Swift Current to increase electricity rates due to federal carbon tax
Swift Current residents will pay more for electricity use starting April 1 due to the federal government's plan to put a price on carbon pollution.
Councillors approved the carbon pricing electricity rate adjustment at a regular council meeting, March 11.
The federal carbon pollution pricing system will be applied to electricity generation in Saskatchewan and SaskPower will pass on this carbon tax to all customers.
Swift Current Light & Power therefore recommended the implementation of the carbon pricing electricity rate increase on April 1.
Light & Power residential customers will see an average increase of 1.7 per cent, which amounts to a monthly increase of about $1.10 for an apartment, $2.10 for an average home, and $3.05 for a large home.
All commercial customers in Swift Current, both small and medium businesses and large commercial customers, will have an average increase of 2.3 per cent on their total annual billing.
“Technically it’s a rate increase, although that rate increase is dedicated towards paying SaskPower so that they can pay the carbon pricing that they are going to have to pay to the federal government,” City General Manager of Infrastructure and Operations Mitch Minken said after the meeting. “It’s an outputbased system, so it’s based on their emissions. Their coal emissions will be at a higher price than their natural gas emissions and so on. So it will depend on how much they actually emit and how much they use in different types of generation.”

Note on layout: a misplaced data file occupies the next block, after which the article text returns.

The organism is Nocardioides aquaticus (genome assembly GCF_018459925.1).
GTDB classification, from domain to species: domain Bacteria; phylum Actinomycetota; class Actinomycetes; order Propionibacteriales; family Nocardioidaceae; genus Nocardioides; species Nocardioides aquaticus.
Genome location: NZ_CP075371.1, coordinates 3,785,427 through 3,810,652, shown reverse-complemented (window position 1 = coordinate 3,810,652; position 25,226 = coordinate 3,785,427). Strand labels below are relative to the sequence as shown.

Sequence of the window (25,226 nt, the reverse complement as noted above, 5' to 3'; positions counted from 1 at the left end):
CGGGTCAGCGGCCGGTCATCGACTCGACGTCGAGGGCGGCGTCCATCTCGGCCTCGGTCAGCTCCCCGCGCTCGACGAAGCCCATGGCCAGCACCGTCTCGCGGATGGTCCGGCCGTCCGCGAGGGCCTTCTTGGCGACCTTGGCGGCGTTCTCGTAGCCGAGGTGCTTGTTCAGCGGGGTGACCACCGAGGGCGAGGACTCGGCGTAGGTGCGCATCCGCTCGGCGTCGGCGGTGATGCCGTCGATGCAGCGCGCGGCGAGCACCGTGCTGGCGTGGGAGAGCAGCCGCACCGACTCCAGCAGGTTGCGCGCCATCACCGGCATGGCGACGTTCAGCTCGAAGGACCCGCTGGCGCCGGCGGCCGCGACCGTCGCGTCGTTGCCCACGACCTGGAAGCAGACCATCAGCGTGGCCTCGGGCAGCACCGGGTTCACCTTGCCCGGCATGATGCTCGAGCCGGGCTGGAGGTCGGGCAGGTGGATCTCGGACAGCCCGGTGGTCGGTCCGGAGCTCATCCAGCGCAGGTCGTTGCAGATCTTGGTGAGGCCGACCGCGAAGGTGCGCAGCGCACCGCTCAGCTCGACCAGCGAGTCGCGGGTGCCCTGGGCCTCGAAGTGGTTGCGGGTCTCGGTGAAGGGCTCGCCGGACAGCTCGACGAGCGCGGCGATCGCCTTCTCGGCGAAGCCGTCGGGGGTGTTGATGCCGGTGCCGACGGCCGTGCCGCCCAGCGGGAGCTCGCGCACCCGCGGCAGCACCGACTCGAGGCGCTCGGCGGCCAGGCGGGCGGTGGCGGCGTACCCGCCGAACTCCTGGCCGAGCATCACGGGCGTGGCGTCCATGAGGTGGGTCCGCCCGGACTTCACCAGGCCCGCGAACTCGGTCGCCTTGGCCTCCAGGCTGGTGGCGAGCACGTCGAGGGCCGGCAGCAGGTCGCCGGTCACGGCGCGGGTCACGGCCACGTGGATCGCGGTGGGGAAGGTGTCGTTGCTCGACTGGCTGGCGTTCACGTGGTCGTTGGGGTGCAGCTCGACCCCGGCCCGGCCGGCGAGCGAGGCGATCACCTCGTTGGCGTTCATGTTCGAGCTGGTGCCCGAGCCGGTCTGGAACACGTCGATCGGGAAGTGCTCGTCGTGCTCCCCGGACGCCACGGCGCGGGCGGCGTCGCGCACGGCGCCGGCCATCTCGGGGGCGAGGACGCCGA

The carbon pricing rate rider for SaskPower customers is based on the Crown corporation's estimate of annual carbon pricing recovery. According to Minken the City of Swift Current will pay approximately $360,000 to SaskPower in 2019 for the carbon pricing rate rider.
“In the early stages it’s going to be put into an equalization account and then they’ll figure out whether they’re positive or negative on that account when they pay at the end of the year, and then adjust the rates going forward,” he explained. “Of course the rates are going to rise every year as carbon pricing gets more expensive. So there will be rate increases for it on top of that as well.”
SaskPower will adjust this carbon pricing rate rider to ensure that the money collected for the carbon tax will remain revenue neutral.
All funds collected by the City of Swift Current as a result of this carbon pricing electricity rate adjustment will simply be passed on to SaskPower.
“For us it is revenue neutral,” he said. “Anything that we collect we’ll pay in to SaskPower.”
The electricity rate increase by the City of Swift Current matches the amount that it needs to pay to SaskPower for the federal carbon pricing.
“We always match our rates to SaskPower’s,” Minken said.
“They’ll be charging us that rate rider for the carbon pricing, so we’ll just pass that on to our customers, and it’s exactly the same amount that they’re passing onto their customers.”
The federal government's climate action plan includes carbon pricing rebates to Saskatchewan residents. Although the federal carbon pricing system will only come into effect on April 1, residents can already claim this rebate when they file their 2018 tax returns.
Outlaw country artist Mariel Buckley on stage at the Lyric Theatre with bass player Kurtis Cockerill in the background. BUCKET LIST: Calgary singersongwriter Mariel Buckley, who opened for k.d. lang in 2017 and has been called a modern Loretta Lynn, performed with her band at a Blenders concert in Swift Current, March 9. There are only two performances left in the 2018- 19 Blenders concert series at the Lyric Theatre. Prince Edward Island's Dylan Menzie will play at the Lyric Theatre on April 5. The series will conclude with an appearance by awardwinning Alberta musician Caleb Hart, who creates island soul music through a combination of different genres. More info about the next two Blenders concerts are available online at www.blendersmusic.ca
Outlaw country artist Mariel Buckley is flanked by band member Keane Eng (at left) on lead guitar .